A unanimous three-judge panel of the Ohio Court of Appeals handed down a long-awaited decision Thursday in the case of Gibson’s Bakery v. Oberlin College. The court dismissed all of Oberlin’s appellate claims and confirmed the jury’s finding that the college, a small private liberal arts institution in rural Ohio, was liable for libel, intentional infliction of emotional distress, and intentional interference with a business relationship. It then upheld the trial jury’s award to Gibson’s Bakery of $11.1 million in compensatory damages, $33.2 million in punitive damages and $6.3 million in attorneys’ fees.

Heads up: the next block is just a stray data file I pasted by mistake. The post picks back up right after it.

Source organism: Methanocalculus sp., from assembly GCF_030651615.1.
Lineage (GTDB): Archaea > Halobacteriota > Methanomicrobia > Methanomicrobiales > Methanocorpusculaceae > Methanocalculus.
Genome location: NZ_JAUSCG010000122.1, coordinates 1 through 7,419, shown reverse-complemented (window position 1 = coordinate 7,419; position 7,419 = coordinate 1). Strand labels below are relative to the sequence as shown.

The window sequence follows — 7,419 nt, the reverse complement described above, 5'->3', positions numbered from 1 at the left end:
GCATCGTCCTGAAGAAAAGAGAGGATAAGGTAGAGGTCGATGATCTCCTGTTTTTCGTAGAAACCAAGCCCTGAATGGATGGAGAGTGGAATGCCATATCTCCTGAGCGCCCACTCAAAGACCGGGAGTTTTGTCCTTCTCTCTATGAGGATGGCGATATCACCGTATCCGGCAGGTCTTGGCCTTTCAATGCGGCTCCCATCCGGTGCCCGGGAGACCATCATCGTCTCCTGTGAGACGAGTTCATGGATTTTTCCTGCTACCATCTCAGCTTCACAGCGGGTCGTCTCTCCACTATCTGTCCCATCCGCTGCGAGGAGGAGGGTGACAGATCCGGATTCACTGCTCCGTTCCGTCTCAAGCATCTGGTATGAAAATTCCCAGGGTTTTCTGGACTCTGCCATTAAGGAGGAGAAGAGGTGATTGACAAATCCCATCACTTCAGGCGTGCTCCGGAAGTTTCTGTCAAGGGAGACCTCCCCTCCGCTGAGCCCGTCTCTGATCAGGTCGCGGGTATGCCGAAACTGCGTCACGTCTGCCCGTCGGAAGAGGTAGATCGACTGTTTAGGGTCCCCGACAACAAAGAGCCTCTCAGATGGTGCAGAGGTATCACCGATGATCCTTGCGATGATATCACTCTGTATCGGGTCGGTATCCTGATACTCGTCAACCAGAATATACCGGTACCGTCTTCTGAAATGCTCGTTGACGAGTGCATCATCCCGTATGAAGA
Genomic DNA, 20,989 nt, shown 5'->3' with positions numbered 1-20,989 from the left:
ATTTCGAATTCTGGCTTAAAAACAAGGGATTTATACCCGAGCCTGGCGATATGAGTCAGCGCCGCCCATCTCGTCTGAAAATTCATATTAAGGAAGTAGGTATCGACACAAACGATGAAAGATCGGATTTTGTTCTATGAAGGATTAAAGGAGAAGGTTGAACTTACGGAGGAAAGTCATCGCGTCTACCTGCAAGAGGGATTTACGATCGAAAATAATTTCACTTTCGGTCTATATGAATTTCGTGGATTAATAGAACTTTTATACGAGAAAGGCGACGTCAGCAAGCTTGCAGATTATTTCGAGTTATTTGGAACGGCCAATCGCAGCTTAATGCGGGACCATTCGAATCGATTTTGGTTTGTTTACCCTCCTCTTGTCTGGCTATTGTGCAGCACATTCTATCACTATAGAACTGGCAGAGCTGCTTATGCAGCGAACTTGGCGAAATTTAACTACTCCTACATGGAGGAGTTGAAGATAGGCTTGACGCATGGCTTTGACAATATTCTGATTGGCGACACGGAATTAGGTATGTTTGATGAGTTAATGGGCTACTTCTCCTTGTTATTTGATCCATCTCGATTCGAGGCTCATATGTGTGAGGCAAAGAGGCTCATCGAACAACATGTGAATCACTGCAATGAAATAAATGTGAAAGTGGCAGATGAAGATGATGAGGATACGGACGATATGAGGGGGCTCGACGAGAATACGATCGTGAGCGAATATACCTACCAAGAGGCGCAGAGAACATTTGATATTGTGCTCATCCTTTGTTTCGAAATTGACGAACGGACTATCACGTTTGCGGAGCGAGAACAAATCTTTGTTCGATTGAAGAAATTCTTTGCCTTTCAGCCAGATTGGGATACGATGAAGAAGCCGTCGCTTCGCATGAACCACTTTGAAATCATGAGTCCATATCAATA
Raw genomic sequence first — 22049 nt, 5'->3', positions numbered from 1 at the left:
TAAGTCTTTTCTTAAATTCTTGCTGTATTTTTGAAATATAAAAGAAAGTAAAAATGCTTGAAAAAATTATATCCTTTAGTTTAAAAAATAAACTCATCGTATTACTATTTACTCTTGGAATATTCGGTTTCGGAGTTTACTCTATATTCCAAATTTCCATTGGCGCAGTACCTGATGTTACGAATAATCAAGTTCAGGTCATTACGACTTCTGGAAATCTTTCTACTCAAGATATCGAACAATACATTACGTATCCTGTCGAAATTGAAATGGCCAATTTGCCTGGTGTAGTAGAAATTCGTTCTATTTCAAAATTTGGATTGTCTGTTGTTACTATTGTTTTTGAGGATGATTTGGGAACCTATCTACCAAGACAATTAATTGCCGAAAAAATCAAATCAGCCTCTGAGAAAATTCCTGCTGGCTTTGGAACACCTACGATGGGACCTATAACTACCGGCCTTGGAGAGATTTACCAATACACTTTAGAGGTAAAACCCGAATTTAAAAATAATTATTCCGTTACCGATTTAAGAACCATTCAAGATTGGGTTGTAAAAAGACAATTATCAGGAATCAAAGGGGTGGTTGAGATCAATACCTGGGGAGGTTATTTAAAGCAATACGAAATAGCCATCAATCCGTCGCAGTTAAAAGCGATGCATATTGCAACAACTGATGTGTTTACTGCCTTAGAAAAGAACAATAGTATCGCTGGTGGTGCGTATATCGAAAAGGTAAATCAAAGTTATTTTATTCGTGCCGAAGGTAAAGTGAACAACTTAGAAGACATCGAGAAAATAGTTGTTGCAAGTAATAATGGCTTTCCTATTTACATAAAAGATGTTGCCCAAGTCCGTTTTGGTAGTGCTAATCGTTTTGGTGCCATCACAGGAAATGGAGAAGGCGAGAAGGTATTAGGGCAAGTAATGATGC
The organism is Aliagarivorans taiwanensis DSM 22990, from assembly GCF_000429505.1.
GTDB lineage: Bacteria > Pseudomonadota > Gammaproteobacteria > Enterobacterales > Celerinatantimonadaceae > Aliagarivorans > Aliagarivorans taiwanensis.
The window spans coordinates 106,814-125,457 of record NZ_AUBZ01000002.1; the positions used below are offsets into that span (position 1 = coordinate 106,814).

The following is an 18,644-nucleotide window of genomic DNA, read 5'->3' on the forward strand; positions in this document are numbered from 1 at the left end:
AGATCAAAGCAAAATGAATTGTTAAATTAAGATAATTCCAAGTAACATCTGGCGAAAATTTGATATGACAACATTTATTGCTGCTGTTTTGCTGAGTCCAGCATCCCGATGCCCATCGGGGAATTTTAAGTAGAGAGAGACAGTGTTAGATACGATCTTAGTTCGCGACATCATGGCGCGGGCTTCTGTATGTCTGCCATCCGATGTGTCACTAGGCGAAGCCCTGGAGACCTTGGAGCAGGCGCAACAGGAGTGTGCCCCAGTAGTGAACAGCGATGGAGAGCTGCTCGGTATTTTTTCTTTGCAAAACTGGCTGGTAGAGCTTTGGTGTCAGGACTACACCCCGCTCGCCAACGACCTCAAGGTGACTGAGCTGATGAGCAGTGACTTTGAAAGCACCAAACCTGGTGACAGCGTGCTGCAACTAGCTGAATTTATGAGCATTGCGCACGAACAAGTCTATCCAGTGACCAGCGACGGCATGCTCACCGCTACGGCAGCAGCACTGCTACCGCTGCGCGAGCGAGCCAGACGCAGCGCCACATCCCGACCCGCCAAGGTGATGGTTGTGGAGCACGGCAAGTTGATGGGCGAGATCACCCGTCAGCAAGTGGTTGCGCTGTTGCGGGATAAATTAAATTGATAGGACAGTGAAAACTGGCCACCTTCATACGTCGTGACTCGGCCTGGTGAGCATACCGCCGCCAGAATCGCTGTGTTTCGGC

When the original verdict was issued, Oberlin and much of the academic community, as evidenced by friend-of-the-court briefs filed in the case, generally hyperventilated, as though academic freedom were at stake. Carmen Twillie Ambar, Oberlin’s president, told a CBS reporter at the time that the jury had inappropriately held the college responsible for the exercise by its students of their First Amendment right to protest. She claimed that the proper question should have been “whether a college should be held liable for the speech of its students.” When confronted by the reporter with Gibson’s lawyer’s point that the First Amendment wasn’t at issue in the trial, she blithely replied that those claims were “misstating what the jury found.” In its ruling, the Court of Appeals agreed with Gibson.
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